Moore’s first superhero work, now thirty years old, remains the ur-text of modern-day capes-and-cowls comic books. Too often does an incoming creative team break down and destroy a character before building him back up, but that approach was pioneered by Moore in his “Captain Britain” serials before he went on to explode the series into a widescreen action comic the likes of which the world rarely saw until the kids who grew up reading this series started writing and drawing their own comics a decade later. But this All-Time Alan Moore Top 10 isn’t based on what’s historically important. It’s based on what’s the best to read, and Moore and Davis’s “Captain Britain” comics are brutal and funny and wide-ranging and intimate.
Alan Moore didn’t just learn how to write superhero comics while plotting and scripting the adventures of Brian Braddock and friends, he demonstrated that he had massive storytelling ambitions from the start. “Captain Britain” does what so few superhero comics can: make you care about what happens while an insane, unrecognizable, imaginative world launches at your eyes.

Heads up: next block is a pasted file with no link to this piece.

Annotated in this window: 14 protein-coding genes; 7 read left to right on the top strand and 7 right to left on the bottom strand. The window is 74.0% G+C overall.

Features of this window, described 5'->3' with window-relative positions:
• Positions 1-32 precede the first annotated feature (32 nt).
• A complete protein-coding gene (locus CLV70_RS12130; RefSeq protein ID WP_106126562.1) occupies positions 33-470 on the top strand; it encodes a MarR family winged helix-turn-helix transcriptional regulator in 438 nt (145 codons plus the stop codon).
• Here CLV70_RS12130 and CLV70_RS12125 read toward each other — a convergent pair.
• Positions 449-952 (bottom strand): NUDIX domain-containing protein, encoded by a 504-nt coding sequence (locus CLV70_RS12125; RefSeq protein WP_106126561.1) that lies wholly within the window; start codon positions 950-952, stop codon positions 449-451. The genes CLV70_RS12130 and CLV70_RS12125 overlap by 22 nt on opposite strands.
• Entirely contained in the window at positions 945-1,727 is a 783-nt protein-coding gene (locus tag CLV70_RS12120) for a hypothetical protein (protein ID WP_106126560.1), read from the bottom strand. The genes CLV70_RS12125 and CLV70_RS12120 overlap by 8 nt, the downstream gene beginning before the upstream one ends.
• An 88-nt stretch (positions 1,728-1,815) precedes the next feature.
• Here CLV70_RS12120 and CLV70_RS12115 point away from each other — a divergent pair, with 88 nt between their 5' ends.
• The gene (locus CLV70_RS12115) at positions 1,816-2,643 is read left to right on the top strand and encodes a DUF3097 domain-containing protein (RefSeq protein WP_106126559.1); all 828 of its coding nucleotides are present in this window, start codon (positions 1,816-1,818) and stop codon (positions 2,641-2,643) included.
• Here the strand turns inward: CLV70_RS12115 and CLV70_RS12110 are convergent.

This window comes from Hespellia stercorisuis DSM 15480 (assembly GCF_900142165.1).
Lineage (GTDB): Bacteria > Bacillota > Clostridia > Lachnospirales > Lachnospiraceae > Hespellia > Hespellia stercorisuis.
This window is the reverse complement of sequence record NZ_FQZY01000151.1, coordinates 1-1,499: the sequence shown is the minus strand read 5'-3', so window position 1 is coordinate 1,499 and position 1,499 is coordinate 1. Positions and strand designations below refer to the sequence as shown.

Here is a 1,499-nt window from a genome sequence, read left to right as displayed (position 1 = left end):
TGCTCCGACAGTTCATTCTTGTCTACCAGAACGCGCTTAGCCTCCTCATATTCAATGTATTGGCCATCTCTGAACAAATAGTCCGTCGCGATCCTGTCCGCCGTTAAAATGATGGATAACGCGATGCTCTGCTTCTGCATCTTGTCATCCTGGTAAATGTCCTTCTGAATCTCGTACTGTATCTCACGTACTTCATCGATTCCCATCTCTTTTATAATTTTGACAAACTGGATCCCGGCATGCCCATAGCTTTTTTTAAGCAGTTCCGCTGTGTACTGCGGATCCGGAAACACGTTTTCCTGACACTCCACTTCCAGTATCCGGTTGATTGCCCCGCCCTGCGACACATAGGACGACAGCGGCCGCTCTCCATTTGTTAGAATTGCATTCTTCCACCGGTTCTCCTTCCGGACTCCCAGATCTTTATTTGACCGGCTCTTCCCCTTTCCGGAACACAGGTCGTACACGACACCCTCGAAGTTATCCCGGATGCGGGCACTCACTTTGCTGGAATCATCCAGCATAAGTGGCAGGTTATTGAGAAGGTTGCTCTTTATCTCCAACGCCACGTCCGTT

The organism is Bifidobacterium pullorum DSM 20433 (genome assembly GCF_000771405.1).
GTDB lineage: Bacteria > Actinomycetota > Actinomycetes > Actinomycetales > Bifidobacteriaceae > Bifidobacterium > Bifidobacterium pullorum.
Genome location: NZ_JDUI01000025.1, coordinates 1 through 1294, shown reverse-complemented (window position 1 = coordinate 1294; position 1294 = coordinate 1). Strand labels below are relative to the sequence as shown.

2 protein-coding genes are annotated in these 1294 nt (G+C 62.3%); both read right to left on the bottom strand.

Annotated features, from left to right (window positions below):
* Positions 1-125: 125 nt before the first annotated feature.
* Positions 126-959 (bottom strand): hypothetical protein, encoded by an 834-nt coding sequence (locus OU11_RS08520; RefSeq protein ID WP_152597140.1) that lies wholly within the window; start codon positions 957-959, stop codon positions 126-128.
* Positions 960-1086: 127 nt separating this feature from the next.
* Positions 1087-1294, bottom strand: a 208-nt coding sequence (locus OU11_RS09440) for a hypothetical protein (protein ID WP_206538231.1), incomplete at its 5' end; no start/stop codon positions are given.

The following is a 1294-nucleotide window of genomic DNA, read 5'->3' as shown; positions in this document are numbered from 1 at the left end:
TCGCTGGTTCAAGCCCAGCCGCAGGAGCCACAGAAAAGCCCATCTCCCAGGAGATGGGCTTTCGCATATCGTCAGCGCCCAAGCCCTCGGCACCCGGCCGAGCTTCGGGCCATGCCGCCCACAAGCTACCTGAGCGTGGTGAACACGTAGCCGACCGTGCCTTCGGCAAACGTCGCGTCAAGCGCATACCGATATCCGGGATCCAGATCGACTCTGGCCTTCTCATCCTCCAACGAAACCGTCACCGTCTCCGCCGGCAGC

8. Superman Annual #11, by Alan Moore and Dave Gibbons
This is the only example of a single issue on this list of series and graphic novels, and while I thought about including “The Superman Stories” as an entry by itself—like I did with the original reread post—that would have been disingenuous. “Whatever Happened to the Man of Tomorrow?” the two-part story that closed out Superman’s pre-Crisis continuity just isn’t in the same league as Superman Annual #11. The former has some evocative moments, but it’s the comic book equivalent of a sinister clip show with a tragic tinge. With Dave Gibbons in Superman Annual #11, though, Moore tells perhaps the single best Superman story of all time.